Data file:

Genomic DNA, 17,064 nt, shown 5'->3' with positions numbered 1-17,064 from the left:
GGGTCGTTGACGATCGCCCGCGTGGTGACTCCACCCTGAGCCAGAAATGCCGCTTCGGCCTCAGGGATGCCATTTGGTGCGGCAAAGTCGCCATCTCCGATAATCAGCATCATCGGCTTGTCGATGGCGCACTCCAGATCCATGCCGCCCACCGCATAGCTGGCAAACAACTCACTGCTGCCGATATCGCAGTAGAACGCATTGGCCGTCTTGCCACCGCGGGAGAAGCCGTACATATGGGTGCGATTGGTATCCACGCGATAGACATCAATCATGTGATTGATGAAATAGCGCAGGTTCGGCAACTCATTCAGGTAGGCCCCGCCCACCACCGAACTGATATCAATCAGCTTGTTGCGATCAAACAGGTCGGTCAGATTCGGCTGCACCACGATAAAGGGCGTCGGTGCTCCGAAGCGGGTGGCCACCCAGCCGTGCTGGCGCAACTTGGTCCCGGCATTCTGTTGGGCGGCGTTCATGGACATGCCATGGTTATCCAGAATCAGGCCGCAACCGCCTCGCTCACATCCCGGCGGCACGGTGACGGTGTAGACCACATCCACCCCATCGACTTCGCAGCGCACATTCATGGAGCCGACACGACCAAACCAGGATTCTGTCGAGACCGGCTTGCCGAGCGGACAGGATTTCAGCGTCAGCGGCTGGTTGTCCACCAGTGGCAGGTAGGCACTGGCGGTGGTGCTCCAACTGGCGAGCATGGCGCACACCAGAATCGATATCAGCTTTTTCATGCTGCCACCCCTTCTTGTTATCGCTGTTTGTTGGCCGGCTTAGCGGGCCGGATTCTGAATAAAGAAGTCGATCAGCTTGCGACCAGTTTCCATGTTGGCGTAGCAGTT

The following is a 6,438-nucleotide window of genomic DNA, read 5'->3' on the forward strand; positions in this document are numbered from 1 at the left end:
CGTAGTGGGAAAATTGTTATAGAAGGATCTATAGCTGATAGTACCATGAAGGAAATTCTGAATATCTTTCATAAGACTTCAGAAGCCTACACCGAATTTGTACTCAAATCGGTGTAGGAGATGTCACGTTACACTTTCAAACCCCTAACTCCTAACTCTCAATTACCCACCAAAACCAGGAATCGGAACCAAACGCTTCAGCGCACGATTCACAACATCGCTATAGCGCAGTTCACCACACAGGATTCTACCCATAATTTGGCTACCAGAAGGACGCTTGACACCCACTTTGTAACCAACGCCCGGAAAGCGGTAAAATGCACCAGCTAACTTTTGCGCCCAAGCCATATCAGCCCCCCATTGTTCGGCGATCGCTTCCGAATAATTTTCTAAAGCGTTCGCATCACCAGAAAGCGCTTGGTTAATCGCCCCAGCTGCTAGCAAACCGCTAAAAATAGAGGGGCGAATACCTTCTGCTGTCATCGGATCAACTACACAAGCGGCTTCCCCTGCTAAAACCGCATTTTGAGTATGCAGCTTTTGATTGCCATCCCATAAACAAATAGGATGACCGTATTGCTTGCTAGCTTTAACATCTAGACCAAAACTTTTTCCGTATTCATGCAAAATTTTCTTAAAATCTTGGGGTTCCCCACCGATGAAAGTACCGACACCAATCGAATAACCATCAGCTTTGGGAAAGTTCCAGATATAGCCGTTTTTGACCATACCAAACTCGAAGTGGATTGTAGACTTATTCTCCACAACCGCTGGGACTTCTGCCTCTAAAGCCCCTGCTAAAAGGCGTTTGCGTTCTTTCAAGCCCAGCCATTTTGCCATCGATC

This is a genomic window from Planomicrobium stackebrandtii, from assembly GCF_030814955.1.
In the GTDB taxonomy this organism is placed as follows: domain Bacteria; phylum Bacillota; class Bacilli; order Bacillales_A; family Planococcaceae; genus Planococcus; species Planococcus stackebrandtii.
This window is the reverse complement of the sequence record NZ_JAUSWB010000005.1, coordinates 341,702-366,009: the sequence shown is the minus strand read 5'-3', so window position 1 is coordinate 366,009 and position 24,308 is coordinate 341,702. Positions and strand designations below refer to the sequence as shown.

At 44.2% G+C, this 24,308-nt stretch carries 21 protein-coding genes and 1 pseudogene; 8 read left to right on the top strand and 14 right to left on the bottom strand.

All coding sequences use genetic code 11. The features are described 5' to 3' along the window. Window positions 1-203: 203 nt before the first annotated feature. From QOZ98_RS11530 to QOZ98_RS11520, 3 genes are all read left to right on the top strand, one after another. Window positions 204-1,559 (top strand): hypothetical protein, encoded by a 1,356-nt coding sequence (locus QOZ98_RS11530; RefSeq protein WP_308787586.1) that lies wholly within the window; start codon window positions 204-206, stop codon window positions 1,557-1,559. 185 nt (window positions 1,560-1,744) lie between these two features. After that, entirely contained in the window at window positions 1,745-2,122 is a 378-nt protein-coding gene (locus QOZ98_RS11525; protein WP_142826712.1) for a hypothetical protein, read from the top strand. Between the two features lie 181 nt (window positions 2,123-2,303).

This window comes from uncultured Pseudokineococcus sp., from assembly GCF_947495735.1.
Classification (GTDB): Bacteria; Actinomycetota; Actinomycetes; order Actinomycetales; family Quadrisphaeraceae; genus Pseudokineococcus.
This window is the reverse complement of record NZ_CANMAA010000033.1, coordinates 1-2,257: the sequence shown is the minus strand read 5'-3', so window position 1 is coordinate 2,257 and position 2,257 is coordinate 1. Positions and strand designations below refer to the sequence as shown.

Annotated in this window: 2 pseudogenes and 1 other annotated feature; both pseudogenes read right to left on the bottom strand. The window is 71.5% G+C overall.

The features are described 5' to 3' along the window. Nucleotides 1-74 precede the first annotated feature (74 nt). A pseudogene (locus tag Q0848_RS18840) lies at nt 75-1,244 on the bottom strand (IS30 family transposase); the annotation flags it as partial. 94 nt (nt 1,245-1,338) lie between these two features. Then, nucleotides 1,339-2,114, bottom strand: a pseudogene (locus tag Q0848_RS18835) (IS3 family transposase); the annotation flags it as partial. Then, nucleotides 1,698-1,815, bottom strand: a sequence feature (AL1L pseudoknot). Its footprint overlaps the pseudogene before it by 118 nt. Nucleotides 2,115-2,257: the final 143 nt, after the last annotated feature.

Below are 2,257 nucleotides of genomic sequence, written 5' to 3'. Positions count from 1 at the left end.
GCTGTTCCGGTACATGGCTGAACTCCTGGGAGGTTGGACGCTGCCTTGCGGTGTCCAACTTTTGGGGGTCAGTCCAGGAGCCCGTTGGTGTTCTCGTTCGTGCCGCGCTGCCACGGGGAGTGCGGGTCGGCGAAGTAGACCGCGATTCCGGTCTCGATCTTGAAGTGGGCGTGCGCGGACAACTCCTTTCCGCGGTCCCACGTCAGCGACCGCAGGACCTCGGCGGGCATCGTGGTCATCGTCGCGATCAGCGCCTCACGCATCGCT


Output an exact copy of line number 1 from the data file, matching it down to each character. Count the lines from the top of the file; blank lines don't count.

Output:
Genomic DNA, 17,064 nt, shown 5'->3' with positions numbered 1-17,064 from the left: